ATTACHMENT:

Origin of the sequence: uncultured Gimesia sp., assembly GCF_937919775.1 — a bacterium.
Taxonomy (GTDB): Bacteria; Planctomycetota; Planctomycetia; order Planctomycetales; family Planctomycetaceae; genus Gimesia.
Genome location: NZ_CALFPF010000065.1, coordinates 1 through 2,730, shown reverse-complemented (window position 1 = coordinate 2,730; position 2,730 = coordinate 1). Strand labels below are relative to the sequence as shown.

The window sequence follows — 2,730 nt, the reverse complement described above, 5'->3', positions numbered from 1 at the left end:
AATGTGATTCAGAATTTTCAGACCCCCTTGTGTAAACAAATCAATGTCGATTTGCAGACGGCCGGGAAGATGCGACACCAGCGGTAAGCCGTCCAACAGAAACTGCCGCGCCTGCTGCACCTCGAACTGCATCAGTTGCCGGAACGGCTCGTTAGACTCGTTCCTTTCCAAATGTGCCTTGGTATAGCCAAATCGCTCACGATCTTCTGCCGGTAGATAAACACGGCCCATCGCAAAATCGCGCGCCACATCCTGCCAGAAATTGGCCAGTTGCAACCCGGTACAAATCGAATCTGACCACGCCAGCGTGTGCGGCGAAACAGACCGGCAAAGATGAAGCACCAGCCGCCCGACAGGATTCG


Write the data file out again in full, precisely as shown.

Origin of the sequence: uncultured Gimesia sp., assembly GCF_937919775.1 — a bacterium.
Taxonomy (GTDB): Bacteria; Planctomycetota; Planctomycetia; order Planctomycetales; family Planctomycetaceae; genus Gimesia.
Genome location: NZ_CALFPF010000065.1, coordinates 1 through 2,730, shown reverse-complemented (window position 1 = coordinate 2,730; position 2,730 = coordinate 1). Strand labels below are relative to the sequence as shown.

The window sequence follows — 2,730 nt, the reverse complement described above, 5'->3', positions numbered from 1 at the left end:
AATGTGATTCAGAATTTTCAGACCCCCTTGTGTAAACAAATCAATGTCGATTTGCAGACGGCCGGGAAGATGCGACACCAGCGGTAAGCCGTCCAACAGAAACTGCCGCGCCTGCTGCACCTCGAACTGCATCAGTTGCCGGAACGGCTCGTTAGACTCGTTCCTTTCCAAATGTGCCTTGGTATAGCCAAATCGCTCACGATCTTCTGCCGGTAGATAAACACGGCCCATCGCAAAATCGCGCGCCACATCCTGCCAGAAATTGGCCAGTTGCAACCCGGTACAAATCGAATCTGACCACGCCAGCGTGTGCGGCGAAACAGACCGGCAAAGATGAAGCACCAGCCGCCCGACAGGATTCG